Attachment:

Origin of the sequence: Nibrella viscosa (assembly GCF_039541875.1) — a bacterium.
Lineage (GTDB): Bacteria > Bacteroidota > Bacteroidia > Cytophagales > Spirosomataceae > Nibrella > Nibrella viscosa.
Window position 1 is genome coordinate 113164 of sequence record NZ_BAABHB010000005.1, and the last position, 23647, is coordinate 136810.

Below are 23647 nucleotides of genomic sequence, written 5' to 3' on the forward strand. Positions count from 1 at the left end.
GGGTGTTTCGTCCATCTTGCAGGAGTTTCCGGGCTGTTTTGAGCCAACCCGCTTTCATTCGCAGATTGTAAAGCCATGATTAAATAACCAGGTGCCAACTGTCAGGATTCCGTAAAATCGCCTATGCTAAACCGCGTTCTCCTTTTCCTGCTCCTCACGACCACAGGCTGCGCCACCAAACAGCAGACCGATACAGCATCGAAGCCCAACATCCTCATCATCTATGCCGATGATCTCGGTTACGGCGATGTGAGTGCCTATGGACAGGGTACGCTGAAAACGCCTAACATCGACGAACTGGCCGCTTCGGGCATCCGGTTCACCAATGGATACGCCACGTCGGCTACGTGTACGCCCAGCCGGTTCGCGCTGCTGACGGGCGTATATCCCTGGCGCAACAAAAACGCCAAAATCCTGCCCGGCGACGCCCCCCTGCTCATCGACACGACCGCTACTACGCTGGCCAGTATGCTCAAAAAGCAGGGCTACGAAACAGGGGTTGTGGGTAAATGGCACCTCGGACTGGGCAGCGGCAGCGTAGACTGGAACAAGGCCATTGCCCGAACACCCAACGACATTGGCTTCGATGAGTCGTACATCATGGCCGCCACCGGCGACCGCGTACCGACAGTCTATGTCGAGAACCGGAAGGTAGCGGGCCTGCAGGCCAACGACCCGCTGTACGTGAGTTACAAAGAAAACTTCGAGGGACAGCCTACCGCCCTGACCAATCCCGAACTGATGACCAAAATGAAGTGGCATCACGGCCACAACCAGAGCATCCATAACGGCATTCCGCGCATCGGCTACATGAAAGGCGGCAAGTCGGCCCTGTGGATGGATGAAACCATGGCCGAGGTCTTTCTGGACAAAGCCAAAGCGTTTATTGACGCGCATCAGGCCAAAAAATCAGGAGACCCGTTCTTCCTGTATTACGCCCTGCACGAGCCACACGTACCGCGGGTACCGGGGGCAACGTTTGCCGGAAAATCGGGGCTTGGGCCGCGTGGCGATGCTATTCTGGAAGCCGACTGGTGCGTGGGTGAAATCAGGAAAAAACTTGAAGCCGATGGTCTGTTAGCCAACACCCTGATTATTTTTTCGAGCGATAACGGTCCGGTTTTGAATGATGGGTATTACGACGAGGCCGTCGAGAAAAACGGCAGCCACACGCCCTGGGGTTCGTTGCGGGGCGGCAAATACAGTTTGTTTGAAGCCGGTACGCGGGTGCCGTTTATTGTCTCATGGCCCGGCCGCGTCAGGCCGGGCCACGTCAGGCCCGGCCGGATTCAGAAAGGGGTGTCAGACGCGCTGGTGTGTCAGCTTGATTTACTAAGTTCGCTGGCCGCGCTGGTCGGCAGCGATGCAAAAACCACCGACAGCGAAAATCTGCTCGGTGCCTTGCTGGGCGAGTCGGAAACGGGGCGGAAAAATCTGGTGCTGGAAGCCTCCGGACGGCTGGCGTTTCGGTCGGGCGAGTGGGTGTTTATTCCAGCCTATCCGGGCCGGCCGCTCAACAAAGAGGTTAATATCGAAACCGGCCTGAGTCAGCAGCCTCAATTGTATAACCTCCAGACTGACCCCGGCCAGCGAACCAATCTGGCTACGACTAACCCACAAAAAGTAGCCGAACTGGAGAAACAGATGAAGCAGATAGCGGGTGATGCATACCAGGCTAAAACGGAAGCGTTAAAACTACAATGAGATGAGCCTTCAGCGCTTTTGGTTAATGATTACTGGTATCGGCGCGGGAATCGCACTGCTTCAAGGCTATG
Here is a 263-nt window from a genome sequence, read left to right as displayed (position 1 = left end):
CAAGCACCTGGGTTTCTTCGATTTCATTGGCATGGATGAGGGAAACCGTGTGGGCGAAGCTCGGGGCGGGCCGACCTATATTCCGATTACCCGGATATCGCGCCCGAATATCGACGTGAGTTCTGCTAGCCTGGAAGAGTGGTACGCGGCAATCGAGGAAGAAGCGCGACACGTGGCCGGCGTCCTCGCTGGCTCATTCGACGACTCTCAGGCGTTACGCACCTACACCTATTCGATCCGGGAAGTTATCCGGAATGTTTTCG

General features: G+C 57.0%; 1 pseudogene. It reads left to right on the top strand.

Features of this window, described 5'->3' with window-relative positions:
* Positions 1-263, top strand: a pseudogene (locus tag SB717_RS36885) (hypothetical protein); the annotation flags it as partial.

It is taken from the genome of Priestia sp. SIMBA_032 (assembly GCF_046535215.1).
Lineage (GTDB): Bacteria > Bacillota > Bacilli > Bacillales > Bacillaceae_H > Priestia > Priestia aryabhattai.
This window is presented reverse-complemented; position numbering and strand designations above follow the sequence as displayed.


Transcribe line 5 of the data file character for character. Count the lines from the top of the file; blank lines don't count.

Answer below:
GGGTGTTTCGTCCATCTTGCAGGAGTTTCCGGGCTGTTTTGAGCCAACCCGCTTTCATTCGCAGATTGTAAAGCCATGATTAAATAACCAGGTGCCAACTGTCAGGATTCCGTAAAATCGCCTATGCTAAACCGCGTTCTCCTTTTCCTGCTCCTCACGACCACAGGCTGCGCCACCAAACAGCAGACCGATACAGCATCGAAGCCCAACATCCTCATCATCTATGCCGATGATCTCGGTTACGGCGATGTGAGTGCCTATGGACAGGGTACGCTGAAAACGCCTAACATCGACGAACTGGCCGCTTCGGGCATCCGGTTCACCAATGGATACGCCACGTCGGCTACGTGTACGCCCAGCCGGTTCGCGCTGCTGACGGGCGTATATCCCTGGCGCAACAAAAACGCCAAAATCCTGCCCGGCGACGCCCCCCTGCTCATCGACACGACCGCTACTACGCTGGCCAGTATGCTCAAAAAGCAGGGCTACGAAACAGGGGTTGTGGGTAAATGGCACCTCGGACTGGGCAGCGGCAGCGTAGACTGGAACAAGGCCATTGCCCGAACACCCAACGACATTGGCTTCGATGAGTCGTACATCATGGCCGCCACCGGCGACCGCGTACCGACAGTCTATGTCGAGAACCGGAAGGTAGCGGGCCTGCAGGCCAACGACCCGCTGTACGTGAGTTACAAAGAAAACTTCGAGGGACAGCCTACCGCCCTGACCAATCCCGAACTGATGACCAAAATGAAGTGGCATCACGGCCACAACCAGAGCATCCATAACGGCATTCCGCGCATCGGCTACATGAAAGGCGGCAAGTCGGCCCTGTGGATGGATGAAACCATGGCCGAGGTCTTTCTGGACAAAGCCAAAGCGTTTATTGACGCGCATCAGGCCAAAAAATCAGGAGACCCGTTCTTCCTGTATTACGCCCTGCACGAGCCACACGTACCGCGGGTACCGGGGGCAACGTTTGCCGGAAAATCGGGGCTTGGGCCGCGTGGCGATGCTATTCTGGAAGCCGACTGGTGCGTGGGTGAAATCAGGAAAAAACTTGAAGCCGATGGTCTGTTAGCCAACACCCTGATTATTTTTTCGAGCGATAACGGTCCGGTTTTGAATGATGGGTATTACGACGAGGCCGTCGAGAAAAACGGCAGCCACACGCCCTGGGGTTCGTTGCGGGGCGGCAAATACAGTTTGTTTGAAGCCGGTACGCGGGTGCCGTTTATTGTCTCATGGCCCGGCCGCGTCAGGCCGGGCCACGTCAGGCCCGGCCGGATTCAGAAAGGGGTGTCAGACGCGCTGGTGTGTCAGCTTGATTTACTAAGTTCGCTGGCCGCGCTGGTCGGCAGCGATGCAAAAACCACCGACAGCGAAAATCTGCTCGGTGCCTTGCTGGGCGAGTCGGAAACGGGGCGGAAAAATCTGGTGCTGGAAGCCTCCGGACGGCTGGCGTTTCGGTCGGGCGAGTGGGTGTTTATTCCAGCCTATCCGGGCCGGCCGCTCAACAAAGAGGTTAATATCGAAACCGGCCTGAGTCAGCAGCCTCAATTGTATAACCTCCAGACTGACCCCGGCCAGCGAACCAATCTGGCTACGACTAACCCACAAAAAGTAGCCGAACTGGAGAAACAGATGAAGCAGATAGCGGGTGATGCATACCAGGCTAAAACGGAAGCGTTAAAACTACAATGAGATGAGCCTTCAGCGCTTTTGGTTAATGATTACTGGTATCGGCGCGGGAATCGCACTGCTTCAAGGCTATG